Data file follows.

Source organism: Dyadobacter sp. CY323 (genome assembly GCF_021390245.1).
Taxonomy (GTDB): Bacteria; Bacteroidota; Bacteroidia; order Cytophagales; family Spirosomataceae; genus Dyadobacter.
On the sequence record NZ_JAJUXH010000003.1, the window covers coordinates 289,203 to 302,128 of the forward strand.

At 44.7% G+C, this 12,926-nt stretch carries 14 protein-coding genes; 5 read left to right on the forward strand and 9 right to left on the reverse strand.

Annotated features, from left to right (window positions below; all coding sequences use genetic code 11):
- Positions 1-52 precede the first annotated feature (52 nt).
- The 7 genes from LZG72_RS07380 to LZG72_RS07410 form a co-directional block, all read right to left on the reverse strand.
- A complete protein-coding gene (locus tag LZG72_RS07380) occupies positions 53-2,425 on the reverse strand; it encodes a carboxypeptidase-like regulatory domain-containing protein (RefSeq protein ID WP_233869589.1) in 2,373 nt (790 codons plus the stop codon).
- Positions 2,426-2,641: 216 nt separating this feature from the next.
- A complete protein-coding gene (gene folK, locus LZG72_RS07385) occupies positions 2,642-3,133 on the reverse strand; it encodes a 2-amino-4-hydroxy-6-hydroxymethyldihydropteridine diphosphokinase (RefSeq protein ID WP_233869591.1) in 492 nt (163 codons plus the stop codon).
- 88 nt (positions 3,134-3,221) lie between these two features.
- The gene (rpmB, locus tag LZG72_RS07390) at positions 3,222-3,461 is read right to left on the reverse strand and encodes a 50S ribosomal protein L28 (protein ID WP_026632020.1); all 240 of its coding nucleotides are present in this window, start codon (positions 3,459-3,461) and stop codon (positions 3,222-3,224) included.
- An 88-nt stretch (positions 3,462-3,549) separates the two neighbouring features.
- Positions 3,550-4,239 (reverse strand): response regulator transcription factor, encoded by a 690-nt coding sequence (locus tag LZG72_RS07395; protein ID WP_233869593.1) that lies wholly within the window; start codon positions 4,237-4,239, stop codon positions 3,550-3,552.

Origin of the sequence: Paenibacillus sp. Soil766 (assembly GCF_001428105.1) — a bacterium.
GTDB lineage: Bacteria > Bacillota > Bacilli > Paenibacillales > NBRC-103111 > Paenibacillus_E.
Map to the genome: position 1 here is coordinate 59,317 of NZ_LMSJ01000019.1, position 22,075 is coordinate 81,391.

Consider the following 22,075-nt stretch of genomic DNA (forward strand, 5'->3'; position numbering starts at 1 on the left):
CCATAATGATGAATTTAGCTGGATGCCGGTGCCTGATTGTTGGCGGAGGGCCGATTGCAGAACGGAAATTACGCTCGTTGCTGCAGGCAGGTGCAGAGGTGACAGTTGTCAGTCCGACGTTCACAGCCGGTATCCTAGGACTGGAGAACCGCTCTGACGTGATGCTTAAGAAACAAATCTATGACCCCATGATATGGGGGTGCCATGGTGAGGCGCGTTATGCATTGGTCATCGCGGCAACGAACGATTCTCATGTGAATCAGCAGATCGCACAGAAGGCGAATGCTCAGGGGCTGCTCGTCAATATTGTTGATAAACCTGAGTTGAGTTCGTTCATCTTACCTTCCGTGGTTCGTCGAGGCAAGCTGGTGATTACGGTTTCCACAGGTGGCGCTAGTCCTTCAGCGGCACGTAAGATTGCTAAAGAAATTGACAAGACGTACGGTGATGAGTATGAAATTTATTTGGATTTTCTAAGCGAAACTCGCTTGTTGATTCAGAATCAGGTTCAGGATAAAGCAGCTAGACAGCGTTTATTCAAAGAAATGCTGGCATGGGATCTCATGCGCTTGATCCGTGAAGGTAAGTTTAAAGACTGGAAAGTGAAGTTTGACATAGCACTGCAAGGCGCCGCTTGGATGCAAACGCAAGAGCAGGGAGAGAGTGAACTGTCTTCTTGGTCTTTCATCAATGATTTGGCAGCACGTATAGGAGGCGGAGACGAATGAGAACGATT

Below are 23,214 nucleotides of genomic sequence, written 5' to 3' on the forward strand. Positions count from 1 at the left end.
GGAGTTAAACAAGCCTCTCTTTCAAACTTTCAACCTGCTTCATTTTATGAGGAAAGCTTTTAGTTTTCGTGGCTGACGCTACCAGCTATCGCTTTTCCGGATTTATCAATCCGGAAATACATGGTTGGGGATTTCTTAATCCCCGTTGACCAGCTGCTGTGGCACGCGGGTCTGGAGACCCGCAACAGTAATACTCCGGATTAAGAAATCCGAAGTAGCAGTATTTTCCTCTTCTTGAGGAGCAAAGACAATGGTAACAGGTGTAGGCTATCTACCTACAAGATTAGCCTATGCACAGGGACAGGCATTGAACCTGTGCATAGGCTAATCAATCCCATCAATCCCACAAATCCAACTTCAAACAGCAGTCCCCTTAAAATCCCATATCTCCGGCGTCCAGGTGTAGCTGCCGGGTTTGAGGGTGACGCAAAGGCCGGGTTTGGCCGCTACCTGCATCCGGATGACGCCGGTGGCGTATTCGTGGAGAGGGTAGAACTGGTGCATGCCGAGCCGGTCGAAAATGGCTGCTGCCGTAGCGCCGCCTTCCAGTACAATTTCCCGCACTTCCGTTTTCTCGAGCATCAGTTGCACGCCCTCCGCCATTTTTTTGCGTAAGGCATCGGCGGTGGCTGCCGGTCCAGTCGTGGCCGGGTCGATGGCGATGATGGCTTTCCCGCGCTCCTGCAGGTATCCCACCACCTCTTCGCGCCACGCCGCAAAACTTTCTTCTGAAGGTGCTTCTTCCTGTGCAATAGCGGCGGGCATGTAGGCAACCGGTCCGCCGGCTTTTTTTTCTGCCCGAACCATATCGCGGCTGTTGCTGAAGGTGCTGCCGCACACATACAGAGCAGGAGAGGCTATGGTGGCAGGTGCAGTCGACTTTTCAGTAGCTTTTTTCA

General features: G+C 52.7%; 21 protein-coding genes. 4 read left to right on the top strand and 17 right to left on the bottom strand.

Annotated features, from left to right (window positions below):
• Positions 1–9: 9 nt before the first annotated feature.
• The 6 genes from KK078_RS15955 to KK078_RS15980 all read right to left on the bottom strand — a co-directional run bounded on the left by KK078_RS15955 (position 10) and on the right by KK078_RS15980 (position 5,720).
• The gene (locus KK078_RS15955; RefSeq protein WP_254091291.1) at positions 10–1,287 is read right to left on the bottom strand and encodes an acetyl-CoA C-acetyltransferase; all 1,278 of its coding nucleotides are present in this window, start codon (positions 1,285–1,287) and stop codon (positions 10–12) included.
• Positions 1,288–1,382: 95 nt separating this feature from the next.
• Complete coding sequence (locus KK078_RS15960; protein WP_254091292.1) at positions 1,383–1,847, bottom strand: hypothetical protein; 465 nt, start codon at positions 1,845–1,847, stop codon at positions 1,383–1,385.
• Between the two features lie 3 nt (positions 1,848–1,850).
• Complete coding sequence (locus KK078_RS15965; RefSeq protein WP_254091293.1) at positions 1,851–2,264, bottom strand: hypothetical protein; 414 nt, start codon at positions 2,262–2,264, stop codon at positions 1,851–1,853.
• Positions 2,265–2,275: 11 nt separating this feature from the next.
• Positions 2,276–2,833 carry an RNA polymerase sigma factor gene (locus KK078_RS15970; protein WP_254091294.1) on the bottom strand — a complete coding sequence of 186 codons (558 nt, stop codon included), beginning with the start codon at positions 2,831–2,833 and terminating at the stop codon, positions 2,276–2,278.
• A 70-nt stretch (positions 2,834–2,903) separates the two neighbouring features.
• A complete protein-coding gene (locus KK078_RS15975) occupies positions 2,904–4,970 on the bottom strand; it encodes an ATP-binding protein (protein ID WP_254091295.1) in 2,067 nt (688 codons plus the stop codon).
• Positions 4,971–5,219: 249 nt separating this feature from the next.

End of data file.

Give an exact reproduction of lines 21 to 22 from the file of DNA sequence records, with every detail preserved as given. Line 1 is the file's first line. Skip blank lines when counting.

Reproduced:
GGAGTTAAACAAGCCTCTCTTTCAAACTTTCAACCTGCTTCATTTTATGAGGAAAGCTTTTAGTTTTCGTGGCTGACGCTACCAGCTATCGCTTTTCCGGATTTATCAATCCGGAAATACATGGTTGGGGATTTCTTAATCCCCGTTGACCAGCTGCTGTGGCACGCGGGTCTGGAGACCCGCAACAGTAATACTCCGGATTAAGAAATCCGAAGTAGCAGTATTTTCCTCTTCTTGAGGAGCAAAGACAATGGTAACAGGTGTAGGCTATCTACCTACAAGATTAGCCTATGCACAGGGACAGGCATTGAACCTGTGCATAGGCTAATCAATCCCATCAATCCCACAAATCCAACTTCAAACAGCAGTCCCCTTAAAATCCCATATCTCCGGCGTCCAGGTGTAGCTGCCGGGTTTGAGGGTGACGCAAAGGCCGGGTTTGGCCGCTACCTGCATCCGGATGACGCCGGTGGCGTATTCGTGGAGAGGGTAGAACTGGTGCATGCCGAGCCGGTCGAAAATGGCTGCTGCCGTAGCGCCGCCTTCCAGTACAATTTCCCGCACTTCCGTTTTCTCGAGCATCAGTTGCACGCCCTCCGCCATTTTTTTGCGTAAGGCATCGGCGGTGGCTGCCGGTCCAGTCGTGGCCGGGTCGATGGCGATGATGGCTTTCCCGCGCTCCTGCAGGTATCCCACCACCTCTTCGCGCCACGCCGCAAAACTTTCTTCTGAAGGTGCTTCTTCCTGTGCAATAGCGGCGGGCATGTAGGCAACCGGTCCGCCGGCTTTTTTTTCTGCCCGAACCATATCGCGGCTGTTGCTGAAGGTGCTGCCGCACACATACAGAGCAGGAGAGGCTATGGTGGCAGGTGCAGTCGACTTTTCAGTAGCTTTTTTCA

General features: G+C 52.7%; 21 protein-coding genes. 4 read left to right on the top strand and 17 right to left on the bottom strand.